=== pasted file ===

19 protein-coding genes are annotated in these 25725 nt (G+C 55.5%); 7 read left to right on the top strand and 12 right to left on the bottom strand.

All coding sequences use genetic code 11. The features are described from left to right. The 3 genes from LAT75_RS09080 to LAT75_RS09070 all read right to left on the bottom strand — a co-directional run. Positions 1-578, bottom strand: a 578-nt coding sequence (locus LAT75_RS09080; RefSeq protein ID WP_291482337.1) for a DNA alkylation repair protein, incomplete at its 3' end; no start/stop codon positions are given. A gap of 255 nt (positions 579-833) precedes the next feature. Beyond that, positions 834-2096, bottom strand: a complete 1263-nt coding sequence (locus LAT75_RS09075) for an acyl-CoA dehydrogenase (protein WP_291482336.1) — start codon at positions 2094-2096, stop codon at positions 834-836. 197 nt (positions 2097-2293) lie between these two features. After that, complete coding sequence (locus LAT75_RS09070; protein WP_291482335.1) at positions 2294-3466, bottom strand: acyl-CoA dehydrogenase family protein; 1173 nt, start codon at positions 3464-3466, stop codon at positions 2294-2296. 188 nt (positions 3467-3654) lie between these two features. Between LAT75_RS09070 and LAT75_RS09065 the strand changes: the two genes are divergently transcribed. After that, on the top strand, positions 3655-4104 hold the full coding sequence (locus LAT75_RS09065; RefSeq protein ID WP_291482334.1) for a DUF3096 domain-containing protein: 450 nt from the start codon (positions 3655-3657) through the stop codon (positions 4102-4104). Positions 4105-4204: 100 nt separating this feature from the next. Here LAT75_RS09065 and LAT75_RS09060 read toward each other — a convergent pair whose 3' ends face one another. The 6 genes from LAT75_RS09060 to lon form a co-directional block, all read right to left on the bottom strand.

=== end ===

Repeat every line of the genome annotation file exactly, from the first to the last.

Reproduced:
19 protein-coding genes are annotated in these 25725 nt (G+C 55.5%); 7 read left to right on the top strand and 12 right to left on the bottom strand.

All coding sequences use genetic code 11. The features are described from left to right. The 3 genes from LAT75_RS09080 to LAT75_RS09070 all read right to left on the bottom strand — a co-directional run. Positions 1-578, bottom strand: a 578-nt coding sequence (locus LAT75_RS09080; RefSeq protein ID WP_291482337.1) for a DNA alkylation repair protein, incomplete at its 3' end; no start/stop codon positions are given. A gap of 255 nt (positions 579-833) precedes the next feature. Beyond that, positions 834-2096, bottom strand: a complete 1263-nt coding sequence (locus LAT75_RS09075) for an acyl-CoA dehydrogenase (protein WP_291482336.1) — start codon at positions 2094-2096, stop codon at positions 834-836. 197 nt (positions 2097-2293) lie between these two features. After that, complete coding sequence (locus LAT75_RS09070; protein WP_291482335.1) at positions 2294-3466, bottom strand: acyl-CoA dehydrogenase family protein; 1173 nt, start codon at positions 3464-3466, stop codon at positions 2294-2296. 188 nt (positions 3467-3654) lie between these two features. Between LAT75_RS09070 and LAT75_RS09065 the strand changes: the two genes are divergently transcribed. After that, on the top strand, positions 3655-4104 hold the full coding sequence (locus LAT75_RS09065; RefSeq protein ID WP_291482334.1) for a DUF3096 domain-containing protein: 450 nt from the start codon (positions 3655-3657) through the stop codon (positions 4102-4104). Positions 4105-4204: 100 nt separating this feature from the next. Here LAT75_RS09065 and LAT75_RS09060 read toward each other — a convergent pair whose 3' ends face one another. The 6 genes from LAT75_RS09060 to lon form a co-directional block, all read right to left on the bottom strand.